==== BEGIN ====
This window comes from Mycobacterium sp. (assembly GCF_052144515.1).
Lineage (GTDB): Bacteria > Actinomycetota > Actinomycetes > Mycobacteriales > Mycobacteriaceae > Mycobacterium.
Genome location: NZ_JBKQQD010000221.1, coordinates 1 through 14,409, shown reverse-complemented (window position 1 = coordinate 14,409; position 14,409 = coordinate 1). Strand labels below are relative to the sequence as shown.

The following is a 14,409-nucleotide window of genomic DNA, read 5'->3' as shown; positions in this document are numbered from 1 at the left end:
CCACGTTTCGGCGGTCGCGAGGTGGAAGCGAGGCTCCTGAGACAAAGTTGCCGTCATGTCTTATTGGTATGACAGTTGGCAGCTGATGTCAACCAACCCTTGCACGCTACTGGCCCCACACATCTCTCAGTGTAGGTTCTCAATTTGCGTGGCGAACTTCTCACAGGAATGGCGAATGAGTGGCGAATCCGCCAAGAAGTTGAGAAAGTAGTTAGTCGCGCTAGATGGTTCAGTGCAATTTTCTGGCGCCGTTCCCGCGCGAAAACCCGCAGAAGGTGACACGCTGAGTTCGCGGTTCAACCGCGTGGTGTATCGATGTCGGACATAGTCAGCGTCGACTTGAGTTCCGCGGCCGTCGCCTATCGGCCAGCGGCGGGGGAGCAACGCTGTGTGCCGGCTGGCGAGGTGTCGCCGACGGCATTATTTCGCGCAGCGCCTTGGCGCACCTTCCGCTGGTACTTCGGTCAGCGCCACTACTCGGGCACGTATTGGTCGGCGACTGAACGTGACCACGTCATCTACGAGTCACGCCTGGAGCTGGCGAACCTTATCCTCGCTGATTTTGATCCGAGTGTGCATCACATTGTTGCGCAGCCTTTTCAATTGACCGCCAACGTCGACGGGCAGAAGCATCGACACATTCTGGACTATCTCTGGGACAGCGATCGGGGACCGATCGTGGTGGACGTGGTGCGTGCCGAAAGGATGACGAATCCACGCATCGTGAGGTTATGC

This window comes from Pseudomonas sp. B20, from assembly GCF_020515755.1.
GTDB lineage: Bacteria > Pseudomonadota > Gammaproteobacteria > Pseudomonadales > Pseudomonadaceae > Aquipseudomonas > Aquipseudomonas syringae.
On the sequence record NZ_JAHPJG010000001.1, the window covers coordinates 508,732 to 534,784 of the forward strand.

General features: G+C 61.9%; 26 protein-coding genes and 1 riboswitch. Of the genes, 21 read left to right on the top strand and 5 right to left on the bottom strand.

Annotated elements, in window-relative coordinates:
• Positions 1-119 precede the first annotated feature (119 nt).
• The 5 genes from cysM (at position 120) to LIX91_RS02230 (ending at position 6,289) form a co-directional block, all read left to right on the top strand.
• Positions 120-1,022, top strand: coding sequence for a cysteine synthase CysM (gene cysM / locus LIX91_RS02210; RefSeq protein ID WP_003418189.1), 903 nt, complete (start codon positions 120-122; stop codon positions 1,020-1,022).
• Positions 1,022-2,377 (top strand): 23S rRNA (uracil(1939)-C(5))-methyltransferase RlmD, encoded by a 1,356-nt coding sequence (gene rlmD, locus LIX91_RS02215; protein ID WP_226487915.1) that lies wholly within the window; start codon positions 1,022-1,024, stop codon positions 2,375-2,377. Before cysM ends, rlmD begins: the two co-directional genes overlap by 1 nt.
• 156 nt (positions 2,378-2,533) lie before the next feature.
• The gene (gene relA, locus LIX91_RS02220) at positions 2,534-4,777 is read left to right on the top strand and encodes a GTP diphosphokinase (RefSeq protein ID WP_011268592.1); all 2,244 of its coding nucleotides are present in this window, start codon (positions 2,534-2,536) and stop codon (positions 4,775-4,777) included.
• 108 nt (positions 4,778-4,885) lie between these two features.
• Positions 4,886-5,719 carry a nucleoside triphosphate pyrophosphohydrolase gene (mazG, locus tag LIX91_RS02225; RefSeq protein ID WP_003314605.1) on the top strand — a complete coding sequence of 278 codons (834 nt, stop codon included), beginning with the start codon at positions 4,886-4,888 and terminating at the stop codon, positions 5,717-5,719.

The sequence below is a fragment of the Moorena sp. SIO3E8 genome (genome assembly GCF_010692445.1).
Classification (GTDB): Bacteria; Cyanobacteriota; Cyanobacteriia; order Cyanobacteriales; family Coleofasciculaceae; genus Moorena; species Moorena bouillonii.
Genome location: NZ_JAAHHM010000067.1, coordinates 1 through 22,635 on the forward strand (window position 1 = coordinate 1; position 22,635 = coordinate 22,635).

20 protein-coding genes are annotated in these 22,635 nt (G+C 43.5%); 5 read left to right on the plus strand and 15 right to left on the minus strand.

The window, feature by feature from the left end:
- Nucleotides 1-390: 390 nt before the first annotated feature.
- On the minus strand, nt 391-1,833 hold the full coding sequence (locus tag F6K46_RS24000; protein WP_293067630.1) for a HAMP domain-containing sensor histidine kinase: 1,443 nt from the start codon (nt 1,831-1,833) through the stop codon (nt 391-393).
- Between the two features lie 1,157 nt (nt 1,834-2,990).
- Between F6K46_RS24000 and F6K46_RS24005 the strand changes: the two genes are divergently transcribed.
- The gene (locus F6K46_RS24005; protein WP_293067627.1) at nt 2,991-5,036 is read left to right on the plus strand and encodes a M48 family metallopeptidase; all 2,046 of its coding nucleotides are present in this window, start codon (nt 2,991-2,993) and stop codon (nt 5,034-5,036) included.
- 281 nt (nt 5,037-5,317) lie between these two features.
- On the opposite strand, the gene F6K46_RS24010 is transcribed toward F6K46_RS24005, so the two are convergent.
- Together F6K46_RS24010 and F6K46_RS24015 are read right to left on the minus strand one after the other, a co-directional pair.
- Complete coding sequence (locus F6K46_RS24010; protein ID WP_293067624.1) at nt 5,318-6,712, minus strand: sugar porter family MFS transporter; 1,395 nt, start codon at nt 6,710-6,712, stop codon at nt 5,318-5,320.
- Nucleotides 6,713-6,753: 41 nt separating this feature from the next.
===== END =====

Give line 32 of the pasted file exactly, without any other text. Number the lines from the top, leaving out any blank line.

- Complete coding sequence (locus F6K46_RS24010; protein ID WP_293067624.1) at nt 5,318-6,712, minus strand: sugar porter family MFS transporter; 1,395 nt, start codon at nt 6,710-6,712, stop codon at nt 5,318-5,320.